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Q&A: Why are energy prices exploding and what can the EU do about it?

Consumers are having to dig much deeper into their pockets to keep their homes warm and appliances running. Soaring demand, low reserves but potentially also climate measures and market speculation are to blame, experts say, but it won't last forever
04 October 2021, United Kingdom, Hemel Hempstead: A staff member fills a fuel truck at Buncefield oil depot, known as the Hertfordshire Oil Storage Terminal. About 200 military personnel, including 100 lorry drivers, are expected to help tackle the supply problems at filling fuel stations. Photo: Joe Giddens/PA Wire/dpa
A staff member fills a fuel truck at Buncefield oil depot. Photo: Joe Giddens/dpa.

Gas and energy prices are at their highest point in years, with many in Europe concerned about households falling behind on their bills in the coming months. EU finance ministers are to discuss the matter on Monday and Tuesday. What’s behind the increase and what can the European Union do?

-What's been happening to energy prices?

Since the start of the year, international energy prices have been rapidly increasing. The main cause is the price of gas, according to Simone Tagliapietra – an analyst from Brussels-based think tank Bruegel: the wholesale price of natural gas rose around 440% between January and October.

Gas is used for heating, but also to produce electricity.

For consumers, the effects have been less pronounced but still dramatic. For example, in Germany - the EU’s biggest member state - heating bills were up 33% in September compared to last year and energy bills up 4%, figures from consumer portal Check24 show.

-Why have prices soared so rapidly?

There are several factors.

First, demand for energy has increased worldwide as many countries start to bounce back from the pandemic’s effects and economic production surges. At the same time, the supply of energy has fallen - for example due to droughts in Brazil, where a lot of electricity is produced from hydropower.

Last winter was also particularly hard in many places, reducing reserves. Thilo Schaefer of the German Economy Institute (IW) points out that less renewable energy was produced in the summer.

In addition, some suspect large companies of taking advantage of market developments. Georg Zachmann, also of Bruegel, says that Russian gas producer Gazprom has fulfilled its supply contracts with Europe, but has not met additional demand despite attractive prices.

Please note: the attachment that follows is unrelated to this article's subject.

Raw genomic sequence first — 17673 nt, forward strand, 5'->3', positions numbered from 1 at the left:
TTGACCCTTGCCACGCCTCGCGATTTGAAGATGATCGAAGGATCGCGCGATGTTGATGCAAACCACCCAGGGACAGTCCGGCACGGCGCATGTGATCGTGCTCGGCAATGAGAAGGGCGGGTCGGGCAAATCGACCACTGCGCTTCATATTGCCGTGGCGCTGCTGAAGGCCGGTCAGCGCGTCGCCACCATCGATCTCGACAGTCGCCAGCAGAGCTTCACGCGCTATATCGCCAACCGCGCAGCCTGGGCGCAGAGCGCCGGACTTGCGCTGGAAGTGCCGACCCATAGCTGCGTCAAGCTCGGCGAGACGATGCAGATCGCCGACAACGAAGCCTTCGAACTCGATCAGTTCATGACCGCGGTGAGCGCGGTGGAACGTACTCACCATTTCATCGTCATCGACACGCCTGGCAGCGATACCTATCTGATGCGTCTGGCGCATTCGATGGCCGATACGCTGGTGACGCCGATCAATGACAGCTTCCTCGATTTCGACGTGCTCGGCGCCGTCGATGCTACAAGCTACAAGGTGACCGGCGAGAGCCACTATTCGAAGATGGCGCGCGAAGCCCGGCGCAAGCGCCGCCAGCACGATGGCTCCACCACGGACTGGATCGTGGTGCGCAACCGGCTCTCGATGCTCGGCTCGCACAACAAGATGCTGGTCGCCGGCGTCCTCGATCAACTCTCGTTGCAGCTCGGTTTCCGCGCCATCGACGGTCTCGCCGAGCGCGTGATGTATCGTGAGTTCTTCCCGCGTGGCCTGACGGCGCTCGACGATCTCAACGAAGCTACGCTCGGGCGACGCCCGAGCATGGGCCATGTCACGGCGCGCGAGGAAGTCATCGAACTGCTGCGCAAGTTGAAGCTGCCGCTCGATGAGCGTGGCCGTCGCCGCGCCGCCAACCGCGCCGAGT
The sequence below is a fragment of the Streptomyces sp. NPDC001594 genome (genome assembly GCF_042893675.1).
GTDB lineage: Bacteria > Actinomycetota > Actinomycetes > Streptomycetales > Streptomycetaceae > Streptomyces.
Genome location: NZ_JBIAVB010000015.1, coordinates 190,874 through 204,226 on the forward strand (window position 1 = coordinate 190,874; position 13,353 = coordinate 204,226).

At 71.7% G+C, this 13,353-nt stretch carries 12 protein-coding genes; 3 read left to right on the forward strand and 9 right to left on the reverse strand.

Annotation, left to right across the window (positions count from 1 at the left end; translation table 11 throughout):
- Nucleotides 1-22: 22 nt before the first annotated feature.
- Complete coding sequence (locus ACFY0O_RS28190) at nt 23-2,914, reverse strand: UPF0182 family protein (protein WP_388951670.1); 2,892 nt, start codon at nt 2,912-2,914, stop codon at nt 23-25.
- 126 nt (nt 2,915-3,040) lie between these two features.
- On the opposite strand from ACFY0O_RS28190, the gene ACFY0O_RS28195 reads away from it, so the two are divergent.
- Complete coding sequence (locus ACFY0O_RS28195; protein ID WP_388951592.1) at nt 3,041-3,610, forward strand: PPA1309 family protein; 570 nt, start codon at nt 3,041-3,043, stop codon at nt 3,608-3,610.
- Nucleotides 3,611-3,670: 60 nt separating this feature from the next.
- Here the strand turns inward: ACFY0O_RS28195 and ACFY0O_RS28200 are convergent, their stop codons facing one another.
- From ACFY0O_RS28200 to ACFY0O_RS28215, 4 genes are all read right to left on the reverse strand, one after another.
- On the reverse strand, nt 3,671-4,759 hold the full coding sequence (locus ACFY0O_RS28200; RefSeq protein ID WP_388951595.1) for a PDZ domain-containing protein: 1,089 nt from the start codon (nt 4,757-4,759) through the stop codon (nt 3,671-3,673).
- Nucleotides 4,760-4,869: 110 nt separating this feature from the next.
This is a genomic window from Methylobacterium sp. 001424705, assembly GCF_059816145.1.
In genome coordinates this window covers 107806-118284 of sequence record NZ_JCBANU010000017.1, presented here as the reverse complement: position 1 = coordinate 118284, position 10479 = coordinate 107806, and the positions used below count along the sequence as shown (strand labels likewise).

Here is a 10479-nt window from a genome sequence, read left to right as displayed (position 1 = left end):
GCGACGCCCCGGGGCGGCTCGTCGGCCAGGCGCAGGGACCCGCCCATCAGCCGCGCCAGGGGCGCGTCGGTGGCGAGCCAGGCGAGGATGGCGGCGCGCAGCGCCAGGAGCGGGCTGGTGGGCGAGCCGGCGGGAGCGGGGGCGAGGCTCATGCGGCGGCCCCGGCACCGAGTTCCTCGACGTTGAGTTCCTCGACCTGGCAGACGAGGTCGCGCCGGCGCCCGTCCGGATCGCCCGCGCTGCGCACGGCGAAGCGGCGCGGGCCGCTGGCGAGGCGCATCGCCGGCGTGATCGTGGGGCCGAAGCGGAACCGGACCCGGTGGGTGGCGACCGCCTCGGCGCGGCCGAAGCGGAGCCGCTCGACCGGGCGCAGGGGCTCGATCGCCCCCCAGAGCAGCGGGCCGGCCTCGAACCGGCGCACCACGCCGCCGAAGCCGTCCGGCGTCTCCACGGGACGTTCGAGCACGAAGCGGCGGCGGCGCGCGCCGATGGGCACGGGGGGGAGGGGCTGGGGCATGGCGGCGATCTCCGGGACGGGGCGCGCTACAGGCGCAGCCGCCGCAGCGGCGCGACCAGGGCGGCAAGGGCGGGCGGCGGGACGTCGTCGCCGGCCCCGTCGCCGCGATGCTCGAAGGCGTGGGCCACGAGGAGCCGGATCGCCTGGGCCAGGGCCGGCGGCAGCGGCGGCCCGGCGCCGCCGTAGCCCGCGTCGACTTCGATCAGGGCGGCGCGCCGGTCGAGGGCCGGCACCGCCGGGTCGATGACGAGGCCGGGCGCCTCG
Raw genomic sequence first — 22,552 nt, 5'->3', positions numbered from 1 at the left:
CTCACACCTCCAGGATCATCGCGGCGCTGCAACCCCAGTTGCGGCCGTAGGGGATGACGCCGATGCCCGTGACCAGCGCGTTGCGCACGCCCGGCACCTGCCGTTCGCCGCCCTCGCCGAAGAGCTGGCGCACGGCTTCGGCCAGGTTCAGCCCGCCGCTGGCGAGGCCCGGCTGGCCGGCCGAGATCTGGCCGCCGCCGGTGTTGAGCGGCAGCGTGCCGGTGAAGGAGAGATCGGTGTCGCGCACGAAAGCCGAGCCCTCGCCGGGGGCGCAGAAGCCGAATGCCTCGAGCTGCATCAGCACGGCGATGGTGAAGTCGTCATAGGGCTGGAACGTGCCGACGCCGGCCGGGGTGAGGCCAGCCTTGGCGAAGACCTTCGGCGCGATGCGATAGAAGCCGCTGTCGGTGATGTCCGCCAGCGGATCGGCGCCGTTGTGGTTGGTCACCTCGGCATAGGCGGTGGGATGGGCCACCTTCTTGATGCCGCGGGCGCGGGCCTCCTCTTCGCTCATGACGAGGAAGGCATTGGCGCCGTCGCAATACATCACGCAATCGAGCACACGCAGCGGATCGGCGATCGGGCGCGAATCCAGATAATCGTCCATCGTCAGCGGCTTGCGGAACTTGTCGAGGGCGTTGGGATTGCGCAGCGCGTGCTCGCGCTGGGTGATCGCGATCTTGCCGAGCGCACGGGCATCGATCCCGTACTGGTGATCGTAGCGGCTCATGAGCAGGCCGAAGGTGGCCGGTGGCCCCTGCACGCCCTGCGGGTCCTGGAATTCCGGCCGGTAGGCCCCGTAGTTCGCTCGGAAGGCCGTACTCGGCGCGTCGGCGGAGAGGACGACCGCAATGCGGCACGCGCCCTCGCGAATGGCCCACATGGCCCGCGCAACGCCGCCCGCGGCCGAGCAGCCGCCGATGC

Gazprom could be aiming to further drive up prices or, Zachmann argues, exert pressure to get the controversial Nord Stream 2 Baltic Sea pipeline up and running more quickly.

-Does the transition to renewable energy have anything to do with it?

Critics also blame climate protection measures.

The price of carbon dioxide (CO2) in emissions trading has risen, which makes energy production from coal less attractive, but can also make electricity more expensive if there are no alternatives.

Under the EU emissions trading system, electricity suppliers have to pay for polluting greenhouse gases such as CO2. Critics fear that an expansion of the system will place an additional burden on consumers.

According to Tagliapietra, emissions trading is responsible for only one fifth of the price increase. The EU system has ensured that coal does not become an alternative when gas prices are high - thus preventing higher emissions, in his view. For Zachmann, the only alternative is energy efficiency and clean electricity.

-Is the rise here to stay?

Politicians and experts believe the price increases are temporary.

Schaefer from IW estimates that the replenishing of reserves or Nord Stream 2 going into operation would dampen the trend.

According to Tagliapietra, gas prices could halve by April.

-How are EU countries reacting?

Some EU countries have taken steps already to protect consumers.

France has announced a tariff ceiling for electricity and gas and wants to pay poorer households 100 euros (116 dollars).

Italy wants to spend 3 billion euros to relieve citizens of part of their electricity and gas bills, for example through tax cuts.

Spain has called for action at the EU level, such as a common platform for gas purchases.

Luxembourg partly blames speculation in the gas market for the price rise and proposed a revision of EU law. "We have to eliminate the extreme speculative behaviour of some traders," Luxembourg's Energy Minister Claude Turme said.

Poland wants an overhaul of the EU emissions trading system.

-What can the EU do?

There is little the EU can do in the short term, experts say.

It is up to the member states to cushion the social consequences, Schaefer says.

According to Tagliapietra, the European Commission can advise the states and coordinate measures, especially to prevent market distortion.

The EU executive branch has announced that a "toolbox" possibly containing such a guide is imminent.

In the long term, the EU should implement its climate investment and renewables package more quickly to reduce dependence on fossil fuels, experts agree.

Making gas cheaper would not solve the problem permanently, Zachmann stresses.

Q&A: Why are energy prices exploding and what can the EU do about it?
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